Bond Investors Just Swapped Credit Risk for Duration Risk

They exchanged $1.9 billion in the two biggest junk bond ETFs for four investment grade ETFs more sensitive to a change in interest rates

Investors spooked by the cracks in the junk-bond market are seeking refuge in higher-quality credit.

(Related: Junk-Bond Rout Snowballed After Wall Street Called Late Cycle)

The $1.9 billion in outflows from the two biggest high-yield exchange traded funds last week were nearly offset by the money poured into these four products over the same period: the iShares iBoxx Investment Grade Corporate Bond ETF (ticker LQD), the iShares Core U.S. Aggregate Bond ETF (ticker AGG), the Vanguard Long-Term Corporate Bond ETF (ticker VCLT) and the iShares 20+ Year Treasury Bond ETF (ticker TLT).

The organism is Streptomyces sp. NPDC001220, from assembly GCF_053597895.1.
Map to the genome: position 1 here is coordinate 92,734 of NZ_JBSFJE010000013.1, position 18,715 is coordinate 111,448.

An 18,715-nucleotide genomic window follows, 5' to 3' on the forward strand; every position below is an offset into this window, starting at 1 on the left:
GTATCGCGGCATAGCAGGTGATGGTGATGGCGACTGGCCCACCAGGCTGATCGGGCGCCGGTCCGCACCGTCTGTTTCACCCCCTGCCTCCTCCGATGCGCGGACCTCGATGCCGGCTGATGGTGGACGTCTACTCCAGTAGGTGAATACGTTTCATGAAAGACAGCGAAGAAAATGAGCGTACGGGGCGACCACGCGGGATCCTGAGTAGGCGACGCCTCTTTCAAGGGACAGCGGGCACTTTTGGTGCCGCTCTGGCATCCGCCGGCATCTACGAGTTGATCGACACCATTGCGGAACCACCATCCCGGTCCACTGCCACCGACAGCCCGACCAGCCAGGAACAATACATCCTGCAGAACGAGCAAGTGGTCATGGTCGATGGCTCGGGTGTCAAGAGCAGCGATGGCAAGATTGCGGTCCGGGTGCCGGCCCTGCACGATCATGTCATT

Substantially less credit risk is the common thread running through the ETFs. The four offer exposure to investment grade corporate, government-related and sovereign debt.

But to get a return in the same ballpark as the more than 5 percent return generated by the SPDR Bloomberg Barclays High Yield Bond ETF (ticker JNK) and the iShares iBoxx High Yield Corporate Bond ETF (ticker HYG), investors had to compensate by extending maturities, thereby accepting a different kind of risk.

On average, modified duration -- the product’s price sensitivity to fluctuations in interest rates -- is more than three times higher for the aforementioned four safer ETFs relative to the two junk-bond products.

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